This evening, President Barack Obama and Gov. Mitt Romney will take to the stage for their third presidential debate, this time at Lynn University in sunny Boca Raton, Fla.
On the agenda for this final meeting: foreign policy. So we can predict some of the key issues that will come to the fore: instability in Libya, Iranian nukes, China’s economic might, the way forward in Afghanistan and the war in Syria.
But here are two other issues that need to be in the mix—government spending and the national debt. Why? Because our nation’s runaway spending and towering debt (more than $16 trillion and growing) are undermining our nation’s security and stature in the world. The candidates need to be held to account for how they intend to change that dynamic.
Veterans and military personnel certainly understand how high debt and a weak economy are a threat to our nation’s strength and well-being. In the most recent Concerned Veterans for America (CVA) poll, 71 percent of respondents say the economy and the debt are the top threats to national security.
Respondents also cited the high rate of unemployment among veterans as a top concern, with a sizable majority expressing their belief that the U.S. is headed “in the wrong direction.” Here’s Politico’s report on our poll:
As GOP presidential candidate Mitt Romney and President Barack Obama prepare for Monday’s foreign policy debate, a new poll shows that members of the armed forces view veterans’ unemployment as their top concern, and a majority think the country is headed in the wrong direction.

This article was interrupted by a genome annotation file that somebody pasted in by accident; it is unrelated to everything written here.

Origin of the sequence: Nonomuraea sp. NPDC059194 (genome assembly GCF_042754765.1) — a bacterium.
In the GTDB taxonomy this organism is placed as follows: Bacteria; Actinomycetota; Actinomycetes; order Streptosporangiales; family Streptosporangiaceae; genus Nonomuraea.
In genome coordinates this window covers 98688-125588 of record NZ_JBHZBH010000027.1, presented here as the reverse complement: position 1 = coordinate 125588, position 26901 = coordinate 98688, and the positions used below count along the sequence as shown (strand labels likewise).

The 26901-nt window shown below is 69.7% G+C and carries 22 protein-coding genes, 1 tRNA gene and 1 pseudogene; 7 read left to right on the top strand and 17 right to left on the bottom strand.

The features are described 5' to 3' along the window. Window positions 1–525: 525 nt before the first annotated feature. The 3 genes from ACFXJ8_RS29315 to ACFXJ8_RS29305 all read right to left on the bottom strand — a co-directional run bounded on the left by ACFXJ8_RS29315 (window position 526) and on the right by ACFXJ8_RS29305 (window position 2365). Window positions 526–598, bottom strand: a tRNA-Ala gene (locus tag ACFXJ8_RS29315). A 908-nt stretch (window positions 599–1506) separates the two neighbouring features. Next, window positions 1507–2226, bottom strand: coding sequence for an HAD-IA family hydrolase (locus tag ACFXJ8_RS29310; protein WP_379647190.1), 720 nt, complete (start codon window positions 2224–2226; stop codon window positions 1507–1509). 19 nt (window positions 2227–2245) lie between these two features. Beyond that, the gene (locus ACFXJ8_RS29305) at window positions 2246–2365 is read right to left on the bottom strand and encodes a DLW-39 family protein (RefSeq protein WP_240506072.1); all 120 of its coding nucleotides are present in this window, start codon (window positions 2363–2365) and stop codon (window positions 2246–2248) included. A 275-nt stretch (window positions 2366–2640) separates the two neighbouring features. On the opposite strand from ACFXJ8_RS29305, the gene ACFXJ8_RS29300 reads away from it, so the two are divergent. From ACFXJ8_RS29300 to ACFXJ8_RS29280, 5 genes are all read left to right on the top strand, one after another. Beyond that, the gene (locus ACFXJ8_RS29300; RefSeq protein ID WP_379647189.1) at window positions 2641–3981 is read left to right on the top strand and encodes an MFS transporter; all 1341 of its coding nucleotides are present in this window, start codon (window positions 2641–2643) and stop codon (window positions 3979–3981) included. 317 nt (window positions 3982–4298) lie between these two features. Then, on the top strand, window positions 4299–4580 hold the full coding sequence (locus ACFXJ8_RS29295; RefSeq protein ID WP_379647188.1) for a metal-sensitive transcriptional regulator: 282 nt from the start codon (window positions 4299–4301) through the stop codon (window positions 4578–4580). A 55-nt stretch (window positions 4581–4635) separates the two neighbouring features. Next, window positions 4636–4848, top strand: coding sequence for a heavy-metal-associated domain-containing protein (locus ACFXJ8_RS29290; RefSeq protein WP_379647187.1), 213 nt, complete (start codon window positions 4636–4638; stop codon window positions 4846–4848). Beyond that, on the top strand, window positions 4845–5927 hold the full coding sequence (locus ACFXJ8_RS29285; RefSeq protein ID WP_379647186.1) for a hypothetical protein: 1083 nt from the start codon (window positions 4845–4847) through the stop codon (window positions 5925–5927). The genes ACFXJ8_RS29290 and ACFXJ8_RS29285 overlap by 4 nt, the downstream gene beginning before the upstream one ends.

Eighty-eight percent of military members think Iraq and Afghanistan war vet joblessness is a problem, according to the poll from non-partisan advocacy group Concerned Veterans for America and obtained by POLITICO.
Here’s hoping tonight’s debate recognizes the tight connection between spending, debt and national security—and the candidates are required to address how they’ll address that connection. Getting the United States back on the road to a healthy economy has to be job one for the next administration.
Sadly, it’s now clear that two issues at the top of CVA’s agenda—the scandalously low rate of military voting and dysfunction at the U.S. Department of Veterans Affairs—won’t be receiving debate-level attention from the candidates in this election. That’s a shame, because veterans and military personnel are deeply concerned by these issues, and they deserve to hear what the candidates will do to address them. Regardless of who wins the election, CVA will continue beating the drum on these critical issues.
If you’re watching the debate tonight, keep an eye on the CVA Twitter feed, where we’ll offer running commentary and instant reaction to this final meeting between the two candidates.